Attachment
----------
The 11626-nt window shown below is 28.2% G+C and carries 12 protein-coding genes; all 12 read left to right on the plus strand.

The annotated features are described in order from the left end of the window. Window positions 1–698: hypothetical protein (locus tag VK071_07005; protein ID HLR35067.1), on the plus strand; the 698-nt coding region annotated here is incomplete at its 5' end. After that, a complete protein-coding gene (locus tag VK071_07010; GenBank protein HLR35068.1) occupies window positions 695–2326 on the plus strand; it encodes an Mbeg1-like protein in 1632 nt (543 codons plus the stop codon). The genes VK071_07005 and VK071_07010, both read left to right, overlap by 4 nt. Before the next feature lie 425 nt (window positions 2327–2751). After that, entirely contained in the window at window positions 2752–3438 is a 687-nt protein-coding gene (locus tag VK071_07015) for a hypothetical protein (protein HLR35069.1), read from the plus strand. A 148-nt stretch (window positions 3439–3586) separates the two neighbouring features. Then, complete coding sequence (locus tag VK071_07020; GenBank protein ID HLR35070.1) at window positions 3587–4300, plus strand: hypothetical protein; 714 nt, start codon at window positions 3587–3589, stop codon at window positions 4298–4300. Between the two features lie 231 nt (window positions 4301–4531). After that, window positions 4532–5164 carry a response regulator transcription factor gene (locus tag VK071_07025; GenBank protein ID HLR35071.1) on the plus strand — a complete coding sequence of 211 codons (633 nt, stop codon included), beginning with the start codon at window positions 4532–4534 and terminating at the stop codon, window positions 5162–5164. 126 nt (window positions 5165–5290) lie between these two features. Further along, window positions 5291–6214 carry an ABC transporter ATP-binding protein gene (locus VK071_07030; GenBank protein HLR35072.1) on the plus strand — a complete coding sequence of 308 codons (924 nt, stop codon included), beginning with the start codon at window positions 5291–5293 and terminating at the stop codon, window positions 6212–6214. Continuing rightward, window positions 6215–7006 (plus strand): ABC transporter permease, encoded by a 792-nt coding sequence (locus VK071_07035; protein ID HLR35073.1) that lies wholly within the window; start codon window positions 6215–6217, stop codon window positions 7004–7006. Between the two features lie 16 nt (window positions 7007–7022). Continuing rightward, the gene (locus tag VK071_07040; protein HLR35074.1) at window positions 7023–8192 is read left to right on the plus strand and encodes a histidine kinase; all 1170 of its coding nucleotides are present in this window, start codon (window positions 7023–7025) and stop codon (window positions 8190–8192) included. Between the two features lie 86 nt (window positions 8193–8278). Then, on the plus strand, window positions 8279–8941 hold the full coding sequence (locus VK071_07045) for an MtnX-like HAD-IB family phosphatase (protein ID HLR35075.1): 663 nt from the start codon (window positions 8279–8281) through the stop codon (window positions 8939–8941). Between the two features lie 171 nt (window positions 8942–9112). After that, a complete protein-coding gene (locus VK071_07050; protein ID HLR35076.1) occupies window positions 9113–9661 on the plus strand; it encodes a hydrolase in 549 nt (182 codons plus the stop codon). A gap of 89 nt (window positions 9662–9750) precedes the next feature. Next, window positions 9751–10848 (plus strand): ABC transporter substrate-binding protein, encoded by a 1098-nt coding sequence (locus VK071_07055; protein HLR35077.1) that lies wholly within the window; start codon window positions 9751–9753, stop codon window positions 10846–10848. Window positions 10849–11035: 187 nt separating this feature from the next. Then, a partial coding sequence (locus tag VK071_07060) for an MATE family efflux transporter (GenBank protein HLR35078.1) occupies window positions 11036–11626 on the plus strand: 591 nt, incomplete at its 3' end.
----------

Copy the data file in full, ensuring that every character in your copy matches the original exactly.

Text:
The 11626-nt window shown below is 28.2% G+C and carries 12 protein-coding genes; all 12 read left to right on the plus strand.

The annotated features are described in order from the left end of the window. Window positions 1–698: hypothetical protein (locus tag VK071_07005; protein ID HLR35067.1), on the plus strand; the 698-nt coding region annotated here is incomplete at its 5' end. After that, a complete protein-coding gene (locus tag VK071_07010; GenBank protein HLR35068.1) occupies window positions 695–2326 on the plus strand; it encodes an Mbeg1-like protein in 1632 nt (543 codons plus the stop codon). The genes VK071_07005 and VK071_07010, both read left to right, overlap by 4 nt. Before the next feature lie 425 nt (window positions 2327–2751). After that, entirely contained in the window at window positions 2752–3438 is a 687-nt protein-coding gene (locus tag VK071_07015) for a hypothetical protein (protein HLR35069.1), read from the plus strand. A 148-nt stretch (window positions 3439–3586) separates the two neighbouring features. Then, complete coding sequence (locus tag VK071_07020; GenBank protein ID HLR35070.1) at window positions 3587–4300, plus strand: hypothetical protein; 714 nt, start codon at window positions 3587–3589, stop codon at window positions 4298–4300. Between the two features lie 231 nt (window positions 4301–4531). After that, window positions 4532–5164 carry a response regulator transcription factor gene (locus tag VK071_07025; GenBank protein ID HLR35071.1) on the plus strand — a complete coding sequence of 211 codons (633 nt, stop codon included), beginning with the start codon at window positions 4532–4534 and terminating at the stop codon, window positions 5162–5164. 126 nt (window positions 5165–5290) lie between these two features. Further along, window positions 5291–6214 carry an ABC transporter ATP-binding protein gene (locus VK071_07030; GenBank protein HLR35072.1) on the plus strand — a complete coding sequence of 308 codons (924 nt, stop codon included), beginning with the start codon at window positions 5291–5293 and terminating at the stop codon, window positions 6212–6214. Continuing rightward, window positions 6215–7006 (plus strand): ABC transporter permease, encoded by a 792-nt coding sequence (locus VK071_07035; protein ID HLR35073.1) that lies wholly within the window; start codon window positions 6215–6217, stop codon window positions 7004–7006. Between the two features lie 16 nt (window positions 7007–7022). Continuing rightward, the gene (locus tag VK071_07040; protein HLR35074.1) at window positions 7023–8192 is read left to right on the plus strand and encodes a histidine kinase; all 1170 of its coding nucleotides are present in this window, start codon (window positions 7023–7025) and stop codon (window positions 8190–8192) included. Between the two features lie 86 nt (window positions 8193–8278). Then, on the plus strand, window positions 8279–8941 hold the full coding sequence (locus VK071_07045) for an MtnX-like HAD-IB family phosphatase (protein ID HLR35075.1): 663 nt from the start codon (window positions 8279–8281) through the stop codon (window positions 8939–8941). Between the two features lie 171 nt (window positions 8942–9112). After that, a complete protein-coding gene (locus VK071_07050; protein ID HLR35076.1) occupies window positions 9113–9661 on the plus strand; it encodes a hydrolase in 549 nt (182 codons plus the stop codon). A gap of 89 nt (window positions 9662–9750) precedes the next feature. Next, window positions 9751–10848 (plus strand): ABC transporter substrate-binding protein, encoded by a 1098-nt coding sequence (locus VK071_07055; protein HLR35077.1) that lies wholly within the window; start codon window positions 9751–9753, stop codon window positions 10846–10848. Window positions 10849–11035: 187 nt separating this feature from the next. Then, a partial coding sequence (locus tag VK071_07060) for an MATE family efflux transporter (GenBank protein HLR35078.1) occupies window positions 11036–11626 on the plus strand: 591 nt, incomplete at its 3' end.